3. Constraints – Eighty percent of all obstacles to success come from within. Find out what is constraining you or your company and deal with it.
  4. Concentration – The ability to focus on one thing single- mindedly and see it through until its done takes more character than anything else.
  5. Creativity – Flood your life with ideas from many sources. Creativity needs to be exercised like a muscle, if you don’t use it you’ll lose it.
  6. Courage – Most in demand and least in supply, courage is the willingness to do the things you know are right.
  7. Continuous Learning – Read, at the very least, one book a week on business to keep you miles ahead of the competition. And just as you eat and bathe, organize your time so you spend 30 minutes a day exploring e-mail, sending messages, going through websites, because like exercise, it’s the only way you can keep on top of technology. If you get away from it, you’ll lose your edge.

Operating with Objectives and Taking Action!

  • Complete an Action Plan for each goal on your list.
  • Specify a first step as the first objective on your Action Plan.
  • Break each goal down into a set of manageable objectives.

Prioritizing Your Activities!

  • To double your effectiveness, apply the 80/20 rule.
  • Transform efficiency into effectiveness with a prioritized activities list.
  • Divide your activities list into four sections.
  • Record and prioritize on your activities lists all important phone calls and appointments.
  • Review and revise your blueprint at the end of each calendar year to assess your past progress and chart your future direction.

Doubling Your Personal Effectiveness!

  • Increase your level of effectiveness by learning to maintain focus.
  • Increase your effectiveness and earn the confidence and trust of others by keeping your agreements.
  • Promise only what you can deliver, and deliver what you promise.

Controlling Your Time Line!

  • Take control of your time or time will control you.
  • Avoid triggering the no-slack principle by making and sticking to your plan.
  • Arrive on time, every time
  • Don’t make getting ready the last thing you do before leaving the house.
  • Leave your car keys in the same place every time you arrive home.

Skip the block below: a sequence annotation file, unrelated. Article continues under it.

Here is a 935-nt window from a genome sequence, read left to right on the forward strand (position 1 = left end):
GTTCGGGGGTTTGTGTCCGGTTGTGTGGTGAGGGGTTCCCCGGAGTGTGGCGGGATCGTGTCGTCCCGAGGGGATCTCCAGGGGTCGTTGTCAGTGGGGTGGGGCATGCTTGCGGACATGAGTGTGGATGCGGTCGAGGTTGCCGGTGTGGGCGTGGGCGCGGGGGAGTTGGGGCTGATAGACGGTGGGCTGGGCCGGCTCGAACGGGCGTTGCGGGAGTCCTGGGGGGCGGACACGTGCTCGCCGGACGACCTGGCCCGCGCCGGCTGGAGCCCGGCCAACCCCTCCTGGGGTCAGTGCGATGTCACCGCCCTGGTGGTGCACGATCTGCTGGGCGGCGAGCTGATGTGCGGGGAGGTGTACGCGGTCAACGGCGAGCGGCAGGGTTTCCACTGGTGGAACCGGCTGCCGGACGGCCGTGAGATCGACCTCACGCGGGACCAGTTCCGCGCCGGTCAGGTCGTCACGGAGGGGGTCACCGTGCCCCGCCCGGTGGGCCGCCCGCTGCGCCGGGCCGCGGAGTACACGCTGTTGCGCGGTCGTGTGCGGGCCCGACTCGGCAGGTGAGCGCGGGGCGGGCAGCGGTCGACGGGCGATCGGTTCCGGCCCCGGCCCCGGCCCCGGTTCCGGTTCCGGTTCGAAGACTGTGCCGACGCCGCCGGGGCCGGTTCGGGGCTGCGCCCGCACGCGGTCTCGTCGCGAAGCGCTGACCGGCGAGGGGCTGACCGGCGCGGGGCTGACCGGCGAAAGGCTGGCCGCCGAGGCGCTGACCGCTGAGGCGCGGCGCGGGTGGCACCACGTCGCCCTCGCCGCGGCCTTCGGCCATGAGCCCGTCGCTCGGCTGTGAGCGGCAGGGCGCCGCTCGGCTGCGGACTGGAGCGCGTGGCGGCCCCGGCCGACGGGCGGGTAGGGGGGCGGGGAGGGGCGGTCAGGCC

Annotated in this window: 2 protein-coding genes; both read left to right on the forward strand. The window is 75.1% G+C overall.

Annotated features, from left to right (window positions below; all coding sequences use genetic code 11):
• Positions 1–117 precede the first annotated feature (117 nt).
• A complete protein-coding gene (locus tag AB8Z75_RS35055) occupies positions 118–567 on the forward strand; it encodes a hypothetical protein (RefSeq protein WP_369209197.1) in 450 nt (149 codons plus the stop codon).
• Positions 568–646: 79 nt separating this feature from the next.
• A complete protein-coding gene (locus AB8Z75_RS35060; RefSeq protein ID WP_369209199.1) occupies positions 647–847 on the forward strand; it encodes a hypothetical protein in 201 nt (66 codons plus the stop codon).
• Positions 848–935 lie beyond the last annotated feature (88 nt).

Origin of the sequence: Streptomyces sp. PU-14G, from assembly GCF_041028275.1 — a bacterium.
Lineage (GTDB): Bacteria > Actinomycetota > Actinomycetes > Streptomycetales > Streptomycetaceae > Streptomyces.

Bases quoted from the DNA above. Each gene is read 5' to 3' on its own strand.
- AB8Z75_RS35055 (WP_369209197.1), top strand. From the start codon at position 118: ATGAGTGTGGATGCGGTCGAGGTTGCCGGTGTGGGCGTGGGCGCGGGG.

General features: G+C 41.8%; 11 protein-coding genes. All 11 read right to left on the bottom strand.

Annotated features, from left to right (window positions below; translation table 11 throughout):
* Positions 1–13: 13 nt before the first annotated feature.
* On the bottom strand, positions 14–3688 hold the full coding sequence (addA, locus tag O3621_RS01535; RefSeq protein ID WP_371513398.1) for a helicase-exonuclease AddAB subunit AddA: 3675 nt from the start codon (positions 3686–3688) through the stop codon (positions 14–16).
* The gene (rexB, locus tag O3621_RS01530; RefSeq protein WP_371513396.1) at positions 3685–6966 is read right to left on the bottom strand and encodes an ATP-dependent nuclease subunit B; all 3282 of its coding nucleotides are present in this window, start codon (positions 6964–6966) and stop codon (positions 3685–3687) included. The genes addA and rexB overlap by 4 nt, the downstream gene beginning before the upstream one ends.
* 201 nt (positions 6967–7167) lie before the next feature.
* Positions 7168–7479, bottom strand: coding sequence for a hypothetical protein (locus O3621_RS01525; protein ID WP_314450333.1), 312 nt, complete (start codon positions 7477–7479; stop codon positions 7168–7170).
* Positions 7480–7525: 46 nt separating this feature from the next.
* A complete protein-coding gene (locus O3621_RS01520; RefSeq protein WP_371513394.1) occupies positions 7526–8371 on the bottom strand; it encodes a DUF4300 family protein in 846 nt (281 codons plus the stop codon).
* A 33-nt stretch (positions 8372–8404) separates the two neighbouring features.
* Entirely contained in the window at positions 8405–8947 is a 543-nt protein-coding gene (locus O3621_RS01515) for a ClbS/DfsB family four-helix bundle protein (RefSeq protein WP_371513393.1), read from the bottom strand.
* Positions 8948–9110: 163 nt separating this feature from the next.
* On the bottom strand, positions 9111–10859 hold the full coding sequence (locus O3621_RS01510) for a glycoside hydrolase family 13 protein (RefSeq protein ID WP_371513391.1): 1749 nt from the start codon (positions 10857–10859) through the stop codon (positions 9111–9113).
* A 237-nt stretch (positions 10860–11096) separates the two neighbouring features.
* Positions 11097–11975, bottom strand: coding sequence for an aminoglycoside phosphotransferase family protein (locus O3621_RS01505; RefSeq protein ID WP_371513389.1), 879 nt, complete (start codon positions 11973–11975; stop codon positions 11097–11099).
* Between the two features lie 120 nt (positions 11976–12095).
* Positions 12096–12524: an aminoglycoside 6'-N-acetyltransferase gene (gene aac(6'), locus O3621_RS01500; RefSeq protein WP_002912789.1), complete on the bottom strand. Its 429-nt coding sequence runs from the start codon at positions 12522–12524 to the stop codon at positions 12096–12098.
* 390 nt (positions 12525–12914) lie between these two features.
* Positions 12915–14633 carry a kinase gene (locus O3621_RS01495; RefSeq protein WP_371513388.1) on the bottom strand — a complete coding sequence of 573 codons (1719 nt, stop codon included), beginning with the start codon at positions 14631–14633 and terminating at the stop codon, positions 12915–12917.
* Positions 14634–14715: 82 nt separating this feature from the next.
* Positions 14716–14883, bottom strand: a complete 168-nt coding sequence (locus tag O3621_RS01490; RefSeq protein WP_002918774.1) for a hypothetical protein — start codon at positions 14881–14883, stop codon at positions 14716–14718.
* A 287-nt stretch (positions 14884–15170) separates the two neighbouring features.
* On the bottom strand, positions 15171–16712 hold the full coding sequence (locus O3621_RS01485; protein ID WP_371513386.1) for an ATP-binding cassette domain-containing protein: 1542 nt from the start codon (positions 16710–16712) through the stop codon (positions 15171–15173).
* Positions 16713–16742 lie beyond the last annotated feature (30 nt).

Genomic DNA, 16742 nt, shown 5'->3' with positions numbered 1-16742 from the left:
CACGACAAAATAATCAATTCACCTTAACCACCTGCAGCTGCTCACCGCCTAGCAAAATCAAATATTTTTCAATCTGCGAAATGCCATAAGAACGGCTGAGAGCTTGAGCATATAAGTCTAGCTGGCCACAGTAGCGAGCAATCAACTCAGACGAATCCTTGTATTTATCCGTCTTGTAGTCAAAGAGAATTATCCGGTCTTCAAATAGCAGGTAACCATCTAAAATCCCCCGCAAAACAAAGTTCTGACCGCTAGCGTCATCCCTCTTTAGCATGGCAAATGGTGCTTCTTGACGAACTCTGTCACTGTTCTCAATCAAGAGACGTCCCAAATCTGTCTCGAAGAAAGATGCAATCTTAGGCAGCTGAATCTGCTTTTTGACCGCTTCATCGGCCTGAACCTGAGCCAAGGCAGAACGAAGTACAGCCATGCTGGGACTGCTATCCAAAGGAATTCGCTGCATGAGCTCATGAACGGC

• Combine all frequently used keys into complete duplicate sets.
  • Change your door locks so that one key fits all.
  • Ignore the telephone (text especially) when getting ready.
  • Practice effective time management on yourself, not those around you.
  • Fill up your tank on your time, not at stress time.
  • Add a ten minute fudge factor to your travel time.
  • Carry a GPS . . . always.
  • Allow an extra five minutes to find the correct address or office.

Prioritizing Your Personal Time!

  • Schedule your personal time with the same priority and attention to detail as you schedule your business time.
  • Schedule your personal activities as if they were appointments that cannot be canceled.
  • Don’t allow job related problems to interrupt scheduled personal time.
  • Stop treating your family as second class citizens.

Eliminating Interruptions!

  • Take back control of your time by eliminating interruptions.
  • Break the telephone interruption habit by ignoring the phone for an entire day.
  • Become the caller instead of the callee.
  • Let an answering device screen and record your incoming calls.
  • Check your incoming messages no more than twice a day.
  • Make all callbacks at the same time.
  • Use the built-in speaker on your answering machine to monitor for “must take” calls.
  • Un-list your phone numbers.
  • Install separate personal and business lines at home.
  • Don’t give your business number to personal acquaintances, and don’t give your personal number to business contacts.
  • Stop playing switchboard for other family members.